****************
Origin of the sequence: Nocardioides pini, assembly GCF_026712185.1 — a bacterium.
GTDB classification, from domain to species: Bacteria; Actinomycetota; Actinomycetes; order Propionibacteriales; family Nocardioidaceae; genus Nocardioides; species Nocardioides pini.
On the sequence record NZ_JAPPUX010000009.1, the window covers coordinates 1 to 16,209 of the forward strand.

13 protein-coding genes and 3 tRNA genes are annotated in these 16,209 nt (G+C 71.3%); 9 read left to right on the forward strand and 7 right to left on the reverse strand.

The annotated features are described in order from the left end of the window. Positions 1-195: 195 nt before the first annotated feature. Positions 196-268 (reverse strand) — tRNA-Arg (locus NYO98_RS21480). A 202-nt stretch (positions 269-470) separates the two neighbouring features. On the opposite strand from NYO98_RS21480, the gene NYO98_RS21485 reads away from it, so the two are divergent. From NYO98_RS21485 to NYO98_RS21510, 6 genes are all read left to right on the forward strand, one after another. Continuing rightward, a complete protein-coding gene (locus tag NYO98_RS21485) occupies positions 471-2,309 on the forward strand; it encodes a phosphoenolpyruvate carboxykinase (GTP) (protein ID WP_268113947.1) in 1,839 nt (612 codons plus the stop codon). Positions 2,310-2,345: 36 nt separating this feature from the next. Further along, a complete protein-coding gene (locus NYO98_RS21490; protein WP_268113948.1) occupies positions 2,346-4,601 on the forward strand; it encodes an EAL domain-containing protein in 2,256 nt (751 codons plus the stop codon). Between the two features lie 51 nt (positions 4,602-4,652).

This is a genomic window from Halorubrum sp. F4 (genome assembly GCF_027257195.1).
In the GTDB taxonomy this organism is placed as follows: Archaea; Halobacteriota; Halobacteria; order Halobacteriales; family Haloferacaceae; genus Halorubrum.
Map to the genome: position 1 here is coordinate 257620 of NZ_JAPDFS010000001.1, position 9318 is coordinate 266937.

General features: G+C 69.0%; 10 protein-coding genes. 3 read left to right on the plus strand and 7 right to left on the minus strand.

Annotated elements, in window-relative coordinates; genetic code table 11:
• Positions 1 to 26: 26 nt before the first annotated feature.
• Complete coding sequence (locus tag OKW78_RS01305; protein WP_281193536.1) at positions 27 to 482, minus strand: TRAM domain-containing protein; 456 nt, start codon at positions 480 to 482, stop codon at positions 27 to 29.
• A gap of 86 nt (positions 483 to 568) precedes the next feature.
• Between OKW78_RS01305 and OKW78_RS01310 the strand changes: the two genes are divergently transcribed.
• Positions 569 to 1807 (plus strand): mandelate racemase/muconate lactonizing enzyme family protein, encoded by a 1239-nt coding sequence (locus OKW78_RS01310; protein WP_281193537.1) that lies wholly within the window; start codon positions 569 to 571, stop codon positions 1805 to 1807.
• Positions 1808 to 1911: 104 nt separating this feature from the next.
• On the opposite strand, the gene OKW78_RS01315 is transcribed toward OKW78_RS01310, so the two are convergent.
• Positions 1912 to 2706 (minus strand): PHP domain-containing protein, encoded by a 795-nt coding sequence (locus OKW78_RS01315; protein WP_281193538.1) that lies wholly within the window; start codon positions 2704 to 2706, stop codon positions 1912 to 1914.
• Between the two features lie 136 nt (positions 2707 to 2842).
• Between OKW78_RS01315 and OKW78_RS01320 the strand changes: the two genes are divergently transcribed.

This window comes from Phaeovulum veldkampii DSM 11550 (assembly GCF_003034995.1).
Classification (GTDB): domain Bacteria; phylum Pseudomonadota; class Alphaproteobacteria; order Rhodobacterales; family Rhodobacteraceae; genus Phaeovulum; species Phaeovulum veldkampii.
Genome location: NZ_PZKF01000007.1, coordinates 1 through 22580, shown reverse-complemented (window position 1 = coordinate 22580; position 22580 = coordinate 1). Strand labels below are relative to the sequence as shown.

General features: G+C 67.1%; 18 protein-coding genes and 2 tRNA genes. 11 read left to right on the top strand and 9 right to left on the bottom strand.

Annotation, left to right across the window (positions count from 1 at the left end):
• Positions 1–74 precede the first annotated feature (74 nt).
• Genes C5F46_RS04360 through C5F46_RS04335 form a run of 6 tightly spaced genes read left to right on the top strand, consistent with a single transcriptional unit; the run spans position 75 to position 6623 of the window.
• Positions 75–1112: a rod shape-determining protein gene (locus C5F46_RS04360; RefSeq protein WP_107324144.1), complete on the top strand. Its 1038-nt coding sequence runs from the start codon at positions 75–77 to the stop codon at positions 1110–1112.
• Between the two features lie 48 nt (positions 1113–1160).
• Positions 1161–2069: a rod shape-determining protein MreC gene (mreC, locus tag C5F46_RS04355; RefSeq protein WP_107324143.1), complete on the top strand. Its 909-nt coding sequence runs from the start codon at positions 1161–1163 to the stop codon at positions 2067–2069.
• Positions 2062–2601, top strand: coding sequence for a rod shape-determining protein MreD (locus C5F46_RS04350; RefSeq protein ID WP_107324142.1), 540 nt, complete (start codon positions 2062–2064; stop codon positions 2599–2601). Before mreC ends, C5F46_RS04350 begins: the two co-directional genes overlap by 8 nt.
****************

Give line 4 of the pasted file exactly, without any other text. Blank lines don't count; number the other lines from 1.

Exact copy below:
13 protein-coding genes and 3 tRNA genes are annotated in these 16,209 nt (G+C 71.3%); 9 read left to right on the forward strand and 7 right to left on the reverse strand.